Then the Lord spoke to Moses, saying, “When a person sins and acts unfaithfully against the Lord, and deceives his companion in regard to a deposit or a security entrusted to him, or through robbery, or if he has extorted from his companion, or has found what was lost and lied about it and sworn falsely, so that he sins in regard to any one of the things a man may do; then it shall be, when he sins and becomes guilty, that he shall restore what he took by robbery or what he got by extortion, or the deposit which was entrusted to him or the lost thing which he found, or anything about which he swore falsely; he shall make restitution for it in full and add to it one-fifth more. He shall give it to the one to whom it belongs on the day he presents his guilt offering. – Leviticus 6:1-5
In the midst of the obscurity of the Levitical laws that God gave to Moses, obscure mainly because we do not yet understand their fulfillment in the new covenant, we often find some very practical judicial consequences.
For example, the laws governing the act of defrauding another make good sense. In our day, a thief is often caught and jailed. While this certainly removes the offender from our streets, he too often learns nothing and the one offended still loses. God’s provision above taught the thief a valuable lesson and repaid/rewarded the one from whom the thief stole. Within a civilized society, there should be some method by which, under supervision, a thief would be forced to repay (with penalty), either through labor or seized assets, everything he/she took from another.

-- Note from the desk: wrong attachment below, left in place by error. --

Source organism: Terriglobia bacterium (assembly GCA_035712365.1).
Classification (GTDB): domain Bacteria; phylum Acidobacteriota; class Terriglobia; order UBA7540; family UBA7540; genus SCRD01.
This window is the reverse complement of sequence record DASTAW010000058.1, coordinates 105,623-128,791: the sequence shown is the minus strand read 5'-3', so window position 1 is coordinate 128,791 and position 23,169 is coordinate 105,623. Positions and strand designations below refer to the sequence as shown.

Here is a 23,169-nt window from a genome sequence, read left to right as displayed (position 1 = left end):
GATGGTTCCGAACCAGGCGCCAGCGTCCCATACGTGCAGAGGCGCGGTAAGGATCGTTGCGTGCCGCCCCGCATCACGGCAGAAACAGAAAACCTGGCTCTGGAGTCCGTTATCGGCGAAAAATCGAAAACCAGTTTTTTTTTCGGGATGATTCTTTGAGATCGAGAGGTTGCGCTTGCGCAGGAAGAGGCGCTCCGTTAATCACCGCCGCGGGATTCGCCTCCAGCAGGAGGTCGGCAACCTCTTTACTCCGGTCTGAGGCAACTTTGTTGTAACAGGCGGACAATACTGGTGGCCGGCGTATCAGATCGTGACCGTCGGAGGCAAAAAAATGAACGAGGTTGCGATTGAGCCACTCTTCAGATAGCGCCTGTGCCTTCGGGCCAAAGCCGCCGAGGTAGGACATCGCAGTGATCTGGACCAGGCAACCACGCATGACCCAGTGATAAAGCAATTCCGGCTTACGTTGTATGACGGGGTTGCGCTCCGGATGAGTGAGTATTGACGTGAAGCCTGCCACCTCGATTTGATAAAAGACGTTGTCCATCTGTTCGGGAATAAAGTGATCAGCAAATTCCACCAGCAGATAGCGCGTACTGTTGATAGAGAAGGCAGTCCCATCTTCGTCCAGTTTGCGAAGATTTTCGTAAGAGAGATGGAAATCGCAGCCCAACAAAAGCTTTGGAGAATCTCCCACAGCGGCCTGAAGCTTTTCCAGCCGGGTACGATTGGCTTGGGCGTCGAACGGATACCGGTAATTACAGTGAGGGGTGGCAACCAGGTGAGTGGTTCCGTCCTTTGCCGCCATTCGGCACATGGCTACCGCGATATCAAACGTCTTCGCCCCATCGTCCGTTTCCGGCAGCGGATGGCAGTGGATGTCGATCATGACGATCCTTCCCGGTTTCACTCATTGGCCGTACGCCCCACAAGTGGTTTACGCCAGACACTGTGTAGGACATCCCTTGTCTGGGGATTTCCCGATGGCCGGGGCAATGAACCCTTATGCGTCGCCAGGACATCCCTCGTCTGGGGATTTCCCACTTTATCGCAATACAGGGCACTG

Why in the world would I write on this subject? God’s ways are wise and best even when the application is not overtly theological, and the Scriptures can guide us (and any nation) if we will only diligently search them for the answers we need. We need all of the Bible for all of life.
Christians who neglect the Bible simply do not mature. – John Stott